5. That the matter of enfranchisement of Indians be left for further consideration when the Indian Act is under revision;
6. Certain Indian bands resident on "lands reserved for Indians", particularly in the province of Quebec, are compelled to pay taxes other than those imposed by dominion legislation. It is therefore recommended that a reference be made to the proper court to determine the legality of any taxation imposed on Indians;
7. That encroachments of persons other than Indian upon lands reserved for Indians are not reviewed with favour by either the members of the Indian band concerned nor by the Indian Affairs branch. It is recommended that the Indian Affairs branch take immediate steps, consistent with the wishes of the Indian bands concerned, to remove from Indian reserves all persons other than Indians who reside in, or carry on business on an Indian reserve;
8. That the whole matter of education of Indians be left over for further consideration. In the meantime, however, it is recommended that all educational matters, including the selection and appointment of teachers in Indian schools be placed under the direct and sole responsibility of the Indian Affairs branch;
9. That the administration of all aspects of Indian Affairs should be under one ministerial head.
10. The director of the Indian Affairs branch should be given the status, if not the rank, of deputy minister to permit him to have direct approach to his and other departmental heads; or, he should be named a commissioner who shall rank as a deputy minister and who shall have at least two assistant commissioners of whom one should be a Canadian of Indian descent;
11. That Indians who are qualified for any position in the administration of Indian [Mr. Brown.j
Affairs, at any level, be given a preference for appointment to such positions within that administration for which they qualify or are suited;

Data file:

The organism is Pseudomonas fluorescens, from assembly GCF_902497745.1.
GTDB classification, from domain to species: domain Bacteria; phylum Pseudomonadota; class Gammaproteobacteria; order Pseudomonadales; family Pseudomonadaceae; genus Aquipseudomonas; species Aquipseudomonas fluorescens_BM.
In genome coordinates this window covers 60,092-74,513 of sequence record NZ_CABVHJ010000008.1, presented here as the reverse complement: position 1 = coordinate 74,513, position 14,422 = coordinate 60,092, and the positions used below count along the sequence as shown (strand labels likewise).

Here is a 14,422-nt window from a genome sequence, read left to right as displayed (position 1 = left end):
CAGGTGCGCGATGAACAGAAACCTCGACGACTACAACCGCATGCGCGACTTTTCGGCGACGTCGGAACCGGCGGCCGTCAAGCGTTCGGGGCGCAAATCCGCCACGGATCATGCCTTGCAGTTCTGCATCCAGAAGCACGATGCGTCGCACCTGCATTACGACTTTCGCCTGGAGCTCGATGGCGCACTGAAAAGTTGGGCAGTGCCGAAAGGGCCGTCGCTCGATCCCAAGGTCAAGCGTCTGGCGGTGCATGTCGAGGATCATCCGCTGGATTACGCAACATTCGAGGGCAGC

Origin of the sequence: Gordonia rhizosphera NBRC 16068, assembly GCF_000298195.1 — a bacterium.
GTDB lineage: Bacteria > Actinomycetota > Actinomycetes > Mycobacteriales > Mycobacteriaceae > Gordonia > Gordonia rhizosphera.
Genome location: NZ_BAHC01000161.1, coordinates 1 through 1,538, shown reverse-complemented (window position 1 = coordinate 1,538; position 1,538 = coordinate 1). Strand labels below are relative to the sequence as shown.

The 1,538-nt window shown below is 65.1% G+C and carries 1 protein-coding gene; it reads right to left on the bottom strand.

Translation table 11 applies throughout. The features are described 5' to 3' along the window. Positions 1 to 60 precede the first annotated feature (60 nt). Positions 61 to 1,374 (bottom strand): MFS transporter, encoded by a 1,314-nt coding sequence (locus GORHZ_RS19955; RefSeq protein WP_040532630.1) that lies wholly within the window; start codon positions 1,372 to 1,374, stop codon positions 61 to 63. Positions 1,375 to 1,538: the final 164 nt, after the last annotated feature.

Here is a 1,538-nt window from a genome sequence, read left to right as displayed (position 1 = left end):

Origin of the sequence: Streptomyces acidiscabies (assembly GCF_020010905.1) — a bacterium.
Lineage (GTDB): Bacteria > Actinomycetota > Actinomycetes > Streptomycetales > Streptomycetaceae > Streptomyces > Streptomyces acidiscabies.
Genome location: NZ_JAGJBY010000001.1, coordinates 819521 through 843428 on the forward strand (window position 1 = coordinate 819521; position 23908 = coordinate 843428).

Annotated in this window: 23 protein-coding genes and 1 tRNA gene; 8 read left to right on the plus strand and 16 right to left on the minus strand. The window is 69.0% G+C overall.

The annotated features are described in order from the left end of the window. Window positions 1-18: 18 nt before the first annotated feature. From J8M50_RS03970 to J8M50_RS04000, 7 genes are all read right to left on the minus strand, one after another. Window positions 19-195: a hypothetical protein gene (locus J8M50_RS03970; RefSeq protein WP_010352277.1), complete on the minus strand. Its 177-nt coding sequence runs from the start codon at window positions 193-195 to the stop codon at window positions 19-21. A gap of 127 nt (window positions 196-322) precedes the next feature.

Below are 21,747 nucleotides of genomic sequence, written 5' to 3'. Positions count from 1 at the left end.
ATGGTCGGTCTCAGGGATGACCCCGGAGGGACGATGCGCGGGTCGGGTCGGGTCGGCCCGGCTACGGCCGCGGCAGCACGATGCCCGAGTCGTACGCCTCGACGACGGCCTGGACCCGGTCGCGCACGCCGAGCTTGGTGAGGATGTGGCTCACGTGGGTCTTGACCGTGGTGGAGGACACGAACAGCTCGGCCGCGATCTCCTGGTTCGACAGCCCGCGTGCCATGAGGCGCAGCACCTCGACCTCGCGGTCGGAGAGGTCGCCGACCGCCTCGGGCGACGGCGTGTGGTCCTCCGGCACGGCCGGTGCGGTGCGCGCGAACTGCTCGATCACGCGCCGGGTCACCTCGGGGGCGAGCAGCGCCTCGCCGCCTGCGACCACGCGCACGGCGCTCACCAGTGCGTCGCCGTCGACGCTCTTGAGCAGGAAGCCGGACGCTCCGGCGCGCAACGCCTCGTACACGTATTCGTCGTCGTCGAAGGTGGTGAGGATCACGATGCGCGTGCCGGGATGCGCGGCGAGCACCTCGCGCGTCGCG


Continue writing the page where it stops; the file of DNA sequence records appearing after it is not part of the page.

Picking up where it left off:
12. That when the Director of Indian Affairs becomes aware that an Indian agent will shortly be leaving the service, he should, in ample time before the said agent retires, request that the Civil Service Commission select and appoint a successor to the said agent, so that there shall be no interruption in the carrying out of the duties of that most important office in Indian administration. that of Indian agent;
13. That the retiring leave of any agent or officer in Indian administration be granted to him simultaneously with the payment to him in a lump sum of his leave payments instead of retaining him on the payroll pending actual retirement. This in order *that the position may be filled without delay by the person selected and appointed to succeed the retiring agent or officer;
14. That whenever possible a vacant position of Indian agent be filled by the promotion of an assistant agent who will have had the opportunity of receiving training in all the duties of an Indian agent;
15. That in view of the fact that Indian reserves are widely scattered across Canada, and in view of the diversity of the problems confronting those charged with the administration of Indian Affairs, the Indian Affairs branch should be decentralized and the regional directors he appointed to look after and to determine such matters as appropriately fall within this particular regional jurisdiction;